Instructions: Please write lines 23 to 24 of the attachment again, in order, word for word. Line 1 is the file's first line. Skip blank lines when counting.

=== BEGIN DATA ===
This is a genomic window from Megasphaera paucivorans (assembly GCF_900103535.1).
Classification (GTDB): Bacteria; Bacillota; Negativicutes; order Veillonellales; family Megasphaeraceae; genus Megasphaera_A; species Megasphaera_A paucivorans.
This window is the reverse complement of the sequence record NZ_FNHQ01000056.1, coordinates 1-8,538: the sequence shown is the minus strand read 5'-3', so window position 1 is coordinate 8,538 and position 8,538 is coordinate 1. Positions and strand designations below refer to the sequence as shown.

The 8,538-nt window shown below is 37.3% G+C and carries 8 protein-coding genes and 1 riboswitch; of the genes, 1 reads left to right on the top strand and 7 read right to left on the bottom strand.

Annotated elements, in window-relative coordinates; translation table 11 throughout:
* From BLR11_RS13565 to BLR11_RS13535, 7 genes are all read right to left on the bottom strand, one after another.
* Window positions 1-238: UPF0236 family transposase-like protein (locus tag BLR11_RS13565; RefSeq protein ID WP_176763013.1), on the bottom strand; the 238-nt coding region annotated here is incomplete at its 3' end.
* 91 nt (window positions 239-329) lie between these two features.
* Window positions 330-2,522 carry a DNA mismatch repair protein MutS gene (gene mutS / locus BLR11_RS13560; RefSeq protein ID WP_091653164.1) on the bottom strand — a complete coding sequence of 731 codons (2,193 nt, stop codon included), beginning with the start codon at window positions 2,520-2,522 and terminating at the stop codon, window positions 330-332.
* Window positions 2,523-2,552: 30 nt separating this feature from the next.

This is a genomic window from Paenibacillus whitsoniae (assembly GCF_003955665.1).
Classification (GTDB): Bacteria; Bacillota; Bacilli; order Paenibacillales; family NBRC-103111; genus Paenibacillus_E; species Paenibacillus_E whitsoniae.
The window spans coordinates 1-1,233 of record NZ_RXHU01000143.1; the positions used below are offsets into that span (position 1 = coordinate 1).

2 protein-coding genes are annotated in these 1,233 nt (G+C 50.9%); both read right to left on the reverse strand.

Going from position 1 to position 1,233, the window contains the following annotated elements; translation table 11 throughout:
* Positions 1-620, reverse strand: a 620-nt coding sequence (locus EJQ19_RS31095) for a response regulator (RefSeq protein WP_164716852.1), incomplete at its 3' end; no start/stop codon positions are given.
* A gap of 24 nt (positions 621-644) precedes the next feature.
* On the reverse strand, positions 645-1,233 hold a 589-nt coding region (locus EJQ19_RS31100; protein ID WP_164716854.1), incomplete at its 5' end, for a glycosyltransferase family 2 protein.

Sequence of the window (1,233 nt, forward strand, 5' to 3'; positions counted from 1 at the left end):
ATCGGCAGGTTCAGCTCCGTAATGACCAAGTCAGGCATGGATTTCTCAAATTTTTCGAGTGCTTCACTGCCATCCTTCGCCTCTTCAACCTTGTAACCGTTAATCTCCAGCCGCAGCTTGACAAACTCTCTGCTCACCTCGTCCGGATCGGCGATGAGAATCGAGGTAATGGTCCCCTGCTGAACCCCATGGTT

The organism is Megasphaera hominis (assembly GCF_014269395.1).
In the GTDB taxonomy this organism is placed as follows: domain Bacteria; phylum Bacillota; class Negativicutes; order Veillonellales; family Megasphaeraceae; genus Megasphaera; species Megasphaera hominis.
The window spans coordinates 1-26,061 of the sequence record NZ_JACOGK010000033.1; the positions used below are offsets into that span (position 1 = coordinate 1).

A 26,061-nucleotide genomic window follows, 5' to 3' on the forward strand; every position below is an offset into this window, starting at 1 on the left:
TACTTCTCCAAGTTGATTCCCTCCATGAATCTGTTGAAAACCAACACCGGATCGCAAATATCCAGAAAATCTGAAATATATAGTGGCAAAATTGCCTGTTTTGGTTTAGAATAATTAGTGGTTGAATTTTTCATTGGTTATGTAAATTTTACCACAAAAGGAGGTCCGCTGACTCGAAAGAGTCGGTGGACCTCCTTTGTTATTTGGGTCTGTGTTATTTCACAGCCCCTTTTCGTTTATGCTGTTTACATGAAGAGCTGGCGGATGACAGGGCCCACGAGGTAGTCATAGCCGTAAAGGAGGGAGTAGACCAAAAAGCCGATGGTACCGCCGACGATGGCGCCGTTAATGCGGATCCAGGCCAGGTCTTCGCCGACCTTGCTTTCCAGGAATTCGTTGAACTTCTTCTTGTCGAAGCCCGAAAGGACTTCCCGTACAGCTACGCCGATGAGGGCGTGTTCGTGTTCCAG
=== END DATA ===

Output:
The window spans coordinates 1-26,061 of the sequence record NZ_JACOGK010000033.1; the positions used below are offsets into that span (position 1 = coordinate 1).

A 26,061-nucleotide genomic window follows, 5' to 3' on the forward strand; every position below is an offset into this window, starting at 1 on the left: